As for the movie, Dead Alive, what can I say? It’s got more zombies than you can shake a Sumatran rat-monkey at. It’s directed by Peter Jackson, and watching the movie is certainly a different experience than seeing the Lord of the Rings films. There’ you’re seeing the work of a director who’s clearly at the top of his game. In Dead Alive, it’s the work of a director doing the best he can with what he’s got—a limited budget, some cheesy effects, and endless—endless!—imagination when it comes to visualizing how can people kill zombies and how zombies can kill people (and what zombies can do to each other, for that matter). I mean – zombie, meet lawn gnome. Genius.
These aren’t scary zombies—they’re silly zombies. While there are some shocks, they’re more surprising than fearsome. And the ways they’re dispatched is astounding in their variety and gruesomeness. Yes, there’s something that kills zombies faster than a chainsaw. It’s bloody and beautiful.
I’m looking for words to describe this movie, and really, only one does it justice. Dead Alive is totally airwolf.
So in her Tell It To Me Tuesday style, Janet asks: Do you believe in ghosts?
Good question, with a short answer: No.
So far, I haven’t seen any evidence that’s the least bit convincing that ghosts exist. I’d like to believe in them, as I think their presence would make the world a cooler place (and not just because of those unexplained temperature drops that they supposedly cause, although if we could harness ghost power to solve global warming, I’d start killin’ right away).
Sometimes I talk to dead people. They don’t talk back. But I can imagine what they’d say if they were around, and that usually works out fine for me. Imagination is a big part of any ghost.
Once, years ago, I did go to a meeting of a ghost hunting society, researching a newspaper story I never wrote. A bunch of nice people with a kooky hobby. Dspite their gadgets like tape recorders and electromagnetic detectors, they struck me as a bunch of Mulders in need of a Scully. Their group would have been a lot stronger with a few skeptics in their midst, trying their hardest to debunk various “hauntings” and “spectral resonances” on videotape.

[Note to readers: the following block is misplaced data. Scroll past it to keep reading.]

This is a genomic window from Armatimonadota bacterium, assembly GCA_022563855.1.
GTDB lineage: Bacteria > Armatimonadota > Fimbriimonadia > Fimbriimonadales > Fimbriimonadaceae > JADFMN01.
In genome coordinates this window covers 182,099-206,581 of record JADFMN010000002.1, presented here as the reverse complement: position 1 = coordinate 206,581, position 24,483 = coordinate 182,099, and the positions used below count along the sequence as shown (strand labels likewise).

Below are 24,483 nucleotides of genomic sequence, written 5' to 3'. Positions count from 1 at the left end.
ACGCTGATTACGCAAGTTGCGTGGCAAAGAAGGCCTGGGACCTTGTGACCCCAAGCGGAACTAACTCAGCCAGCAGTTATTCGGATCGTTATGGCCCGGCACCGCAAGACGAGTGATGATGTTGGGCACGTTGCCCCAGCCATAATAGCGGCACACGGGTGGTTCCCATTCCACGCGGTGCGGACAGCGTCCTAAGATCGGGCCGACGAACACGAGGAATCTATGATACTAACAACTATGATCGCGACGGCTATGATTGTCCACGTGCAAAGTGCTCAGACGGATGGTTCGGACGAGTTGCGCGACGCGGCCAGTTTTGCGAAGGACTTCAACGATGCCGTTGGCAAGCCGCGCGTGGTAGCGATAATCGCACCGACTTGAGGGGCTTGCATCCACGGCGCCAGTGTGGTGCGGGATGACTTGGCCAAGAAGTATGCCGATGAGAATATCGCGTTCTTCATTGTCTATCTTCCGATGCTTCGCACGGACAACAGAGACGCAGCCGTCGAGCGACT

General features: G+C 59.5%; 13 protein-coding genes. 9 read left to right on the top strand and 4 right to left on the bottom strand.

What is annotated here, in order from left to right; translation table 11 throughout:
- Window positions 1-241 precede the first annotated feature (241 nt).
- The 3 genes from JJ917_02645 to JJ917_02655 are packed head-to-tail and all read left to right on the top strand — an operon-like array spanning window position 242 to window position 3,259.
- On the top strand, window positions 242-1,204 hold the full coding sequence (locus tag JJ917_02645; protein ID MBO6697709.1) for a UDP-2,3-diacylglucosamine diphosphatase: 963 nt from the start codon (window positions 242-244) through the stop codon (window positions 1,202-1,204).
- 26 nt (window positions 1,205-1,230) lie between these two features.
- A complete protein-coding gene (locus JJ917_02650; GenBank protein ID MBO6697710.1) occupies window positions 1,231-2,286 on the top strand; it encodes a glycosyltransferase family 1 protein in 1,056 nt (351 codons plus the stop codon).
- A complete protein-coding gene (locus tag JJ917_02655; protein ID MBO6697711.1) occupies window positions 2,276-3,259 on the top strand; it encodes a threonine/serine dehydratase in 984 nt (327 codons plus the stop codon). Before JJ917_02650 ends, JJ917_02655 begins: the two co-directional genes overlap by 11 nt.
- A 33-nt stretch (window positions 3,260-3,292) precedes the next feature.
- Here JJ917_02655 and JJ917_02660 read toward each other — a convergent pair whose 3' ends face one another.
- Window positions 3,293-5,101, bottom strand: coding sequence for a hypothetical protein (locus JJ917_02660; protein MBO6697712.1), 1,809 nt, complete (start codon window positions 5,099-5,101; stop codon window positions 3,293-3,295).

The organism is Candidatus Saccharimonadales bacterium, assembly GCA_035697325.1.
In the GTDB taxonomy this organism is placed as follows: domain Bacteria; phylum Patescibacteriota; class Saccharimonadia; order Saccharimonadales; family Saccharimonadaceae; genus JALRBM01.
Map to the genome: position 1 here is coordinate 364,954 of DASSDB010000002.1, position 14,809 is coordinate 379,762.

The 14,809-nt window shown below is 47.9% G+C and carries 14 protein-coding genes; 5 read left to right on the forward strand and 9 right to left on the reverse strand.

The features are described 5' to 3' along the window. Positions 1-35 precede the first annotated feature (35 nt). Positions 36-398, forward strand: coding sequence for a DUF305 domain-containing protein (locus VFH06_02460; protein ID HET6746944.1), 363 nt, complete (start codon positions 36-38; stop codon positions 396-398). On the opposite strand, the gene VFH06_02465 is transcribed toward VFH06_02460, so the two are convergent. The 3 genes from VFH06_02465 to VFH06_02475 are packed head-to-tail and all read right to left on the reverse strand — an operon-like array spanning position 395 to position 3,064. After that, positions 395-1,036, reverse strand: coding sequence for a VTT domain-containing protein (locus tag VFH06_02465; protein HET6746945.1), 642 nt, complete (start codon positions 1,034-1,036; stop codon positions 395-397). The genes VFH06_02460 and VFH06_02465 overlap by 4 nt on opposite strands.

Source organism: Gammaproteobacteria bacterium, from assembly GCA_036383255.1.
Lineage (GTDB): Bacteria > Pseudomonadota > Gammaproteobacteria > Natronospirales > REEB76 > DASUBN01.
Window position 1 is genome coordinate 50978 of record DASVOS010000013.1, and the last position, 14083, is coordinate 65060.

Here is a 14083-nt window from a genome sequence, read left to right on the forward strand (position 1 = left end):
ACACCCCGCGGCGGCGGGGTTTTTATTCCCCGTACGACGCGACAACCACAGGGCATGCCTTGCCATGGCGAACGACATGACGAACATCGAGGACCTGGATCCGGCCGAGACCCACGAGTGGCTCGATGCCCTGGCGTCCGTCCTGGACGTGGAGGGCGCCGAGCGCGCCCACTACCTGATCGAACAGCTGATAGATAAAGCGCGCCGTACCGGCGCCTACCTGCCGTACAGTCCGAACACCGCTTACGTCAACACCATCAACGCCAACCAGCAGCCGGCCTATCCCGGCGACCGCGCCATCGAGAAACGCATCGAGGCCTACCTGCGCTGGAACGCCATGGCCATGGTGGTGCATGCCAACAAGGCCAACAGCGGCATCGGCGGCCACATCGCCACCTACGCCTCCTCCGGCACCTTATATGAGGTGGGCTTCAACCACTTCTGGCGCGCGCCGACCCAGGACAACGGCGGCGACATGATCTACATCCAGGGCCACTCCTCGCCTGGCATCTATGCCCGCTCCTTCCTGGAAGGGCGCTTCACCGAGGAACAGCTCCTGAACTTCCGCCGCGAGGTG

They showed a number of videotapes with supposed ghost sightings on them, and most of them were pretty ridiculous. One was filmed in a graveyard. It was a mostly dark screen, but eventually there were three lights in a pattern moving around the screen. The videographer was at the meeting, and he claimed that there were no such lights in the graveyard. Still, anyone who wasn’t intent on seeing ghosts would recognize the lights as the sort of floodlights situated around a convenience store parking lot. The only reason they were moving is that the cameraman was stumbling around in the dark.
But the last video they showed was genuinely creepy. I wouldn’t call it evidence of a ghost – it was almost certainly a trick of the light – but we rewound it several times and couldn’t come up with an explanation from the evidence on the video.